Hunt Cellars is located in a remodeled house perched on a 3.2-acre site off Highway 46 on Oakdale Road. Hunt plans to plant 1,200 to 1,400 vines around the property, and also has a nearby 550-acre site called Destiny Vineyards, named after his 3-year-old daughter. He hopes eventually to build a home there, and move his family to the vineyard.
Hunt said he searched up and down the West Coast for the perfect site for his winery and vineyards. He chose Paso Robles, he said, because he feels all the surrounding wineries have good wine. He also said that the wineries here are more gracious.
“They know they are trying to make something special here of international appeal,” he said. “And so they are working together and supporting each other to do that.”
Although Hunt is growing his own grapes, his idea is not to force a certain vineyard down a bottle.
“I want to make the most memorable wines I can,” he said. “If my grapes can do that, that’s great. But if they aren’t good enough to do that, I will find the grapes that are.”
His current inventory is limited to 2,000 cases of Cabernet ’96 Reserve, Sauvignon Blanc ’97, Sangiovese ’97, Syrah ’97 and Zinfandel ’98.
Eventually he would like to sell 5,000 cases from the winery. But he has no plans to distribute his wines.
“First of all, when you distribute you give up so much of the profits,” he said. “Secondly, you are not telling the story of the wine that way. There is no experience involved in buying the wine. When they come here, they can hear the story behind the wine, and have a wonderful experience as well. You don’t get that at a store.”
He jokes that at his winery, “wine geeks” will also not be allowed.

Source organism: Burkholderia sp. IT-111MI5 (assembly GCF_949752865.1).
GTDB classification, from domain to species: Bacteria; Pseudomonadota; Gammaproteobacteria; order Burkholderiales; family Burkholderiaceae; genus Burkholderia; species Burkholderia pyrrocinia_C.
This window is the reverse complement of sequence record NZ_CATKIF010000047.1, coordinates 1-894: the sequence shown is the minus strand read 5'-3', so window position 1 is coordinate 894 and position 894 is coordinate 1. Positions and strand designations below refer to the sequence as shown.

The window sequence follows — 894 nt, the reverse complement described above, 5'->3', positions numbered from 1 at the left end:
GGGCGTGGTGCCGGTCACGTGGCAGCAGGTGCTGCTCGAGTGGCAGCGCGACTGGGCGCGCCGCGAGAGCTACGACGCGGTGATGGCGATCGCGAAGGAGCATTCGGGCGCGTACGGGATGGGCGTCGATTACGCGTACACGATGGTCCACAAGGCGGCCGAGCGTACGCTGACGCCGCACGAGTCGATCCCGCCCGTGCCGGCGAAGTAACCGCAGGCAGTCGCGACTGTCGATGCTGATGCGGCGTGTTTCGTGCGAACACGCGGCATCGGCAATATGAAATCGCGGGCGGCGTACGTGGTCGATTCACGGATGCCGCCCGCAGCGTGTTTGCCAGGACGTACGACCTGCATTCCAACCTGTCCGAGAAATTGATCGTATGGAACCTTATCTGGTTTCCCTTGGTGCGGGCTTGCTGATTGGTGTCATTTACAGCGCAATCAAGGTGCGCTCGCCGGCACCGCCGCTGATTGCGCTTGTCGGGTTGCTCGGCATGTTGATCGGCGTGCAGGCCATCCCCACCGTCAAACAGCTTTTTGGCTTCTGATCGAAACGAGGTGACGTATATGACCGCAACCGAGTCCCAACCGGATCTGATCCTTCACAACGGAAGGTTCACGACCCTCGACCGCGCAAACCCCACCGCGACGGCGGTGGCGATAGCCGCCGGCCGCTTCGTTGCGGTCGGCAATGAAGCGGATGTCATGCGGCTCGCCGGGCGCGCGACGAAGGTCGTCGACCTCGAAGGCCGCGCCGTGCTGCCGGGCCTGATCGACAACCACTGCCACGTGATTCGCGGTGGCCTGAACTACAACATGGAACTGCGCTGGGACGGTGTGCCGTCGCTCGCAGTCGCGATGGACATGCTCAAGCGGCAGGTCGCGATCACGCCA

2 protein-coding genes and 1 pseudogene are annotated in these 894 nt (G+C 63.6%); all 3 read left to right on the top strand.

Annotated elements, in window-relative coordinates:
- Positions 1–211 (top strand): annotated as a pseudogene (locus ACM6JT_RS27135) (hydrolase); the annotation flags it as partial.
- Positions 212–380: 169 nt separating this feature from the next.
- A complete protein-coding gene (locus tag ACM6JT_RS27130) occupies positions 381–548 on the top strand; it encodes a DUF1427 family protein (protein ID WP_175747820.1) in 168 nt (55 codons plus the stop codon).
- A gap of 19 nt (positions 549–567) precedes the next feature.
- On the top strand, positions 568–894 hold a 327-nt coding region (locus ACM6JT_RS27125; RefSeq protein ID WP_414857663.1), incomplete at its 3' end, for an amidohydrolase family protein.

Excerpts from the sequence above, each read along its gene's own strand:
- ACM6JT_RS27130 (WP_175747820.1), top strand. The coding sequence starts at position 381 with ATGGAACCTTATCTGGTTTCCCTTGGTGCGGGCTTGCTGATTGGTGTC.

“I don’t want people to come in here and be surrounded by wine snobs who (talk) down their noses at people,” he said. He added that in business, he has learned that if you have a good product and are nice to people, you can dictate your future.
Hunt said he has chosen not to dwell on his disability or let it limit his dreams. But he also does not pretend his blindness has been easy to deal with.
“Sight is the most precious of our senses, because God made a beautiful world, and I hate seeing that taken away from me,” he said. The most painful aspect of his blindness is not being able to see his three children’s faces, he said.
In business, the most difficult part of his blindness has been a matter of trust. Some people have seen his disability as an opening for a con, or an opportunity to eke out an extra dollar.
There have been people who have told him they have performed a task who haven’t, he said. Those are the times that it is hard to keep his passion and drive. But he continues on.
“I tell other people with disabilities who ask me for advice that this is not a level playing field,” he said. “Most people won’t cut you any slack. That’s when you just have to be a better warrior. It’s sad, but true. You just keep fighting the battle to win.”
He adds that you also have to mentally re-engineer yourself to keep out the negatives. Most people, he said, are really two people — the person they are now, and the person they want to be. The only thing separating the two are the limitations they set on themselves.
“Success is something you choose,” said Hunt.
“One thing I learned was that the greatest power we have is the power to choose. You’ve either got to live with the choices you make, or modify them. Dreams don’t have to last forever. If you wanted to be a football star but injure your knees, you can choose to follow a new dream. I’m following a new dream.”
Date last modified November 21, 1999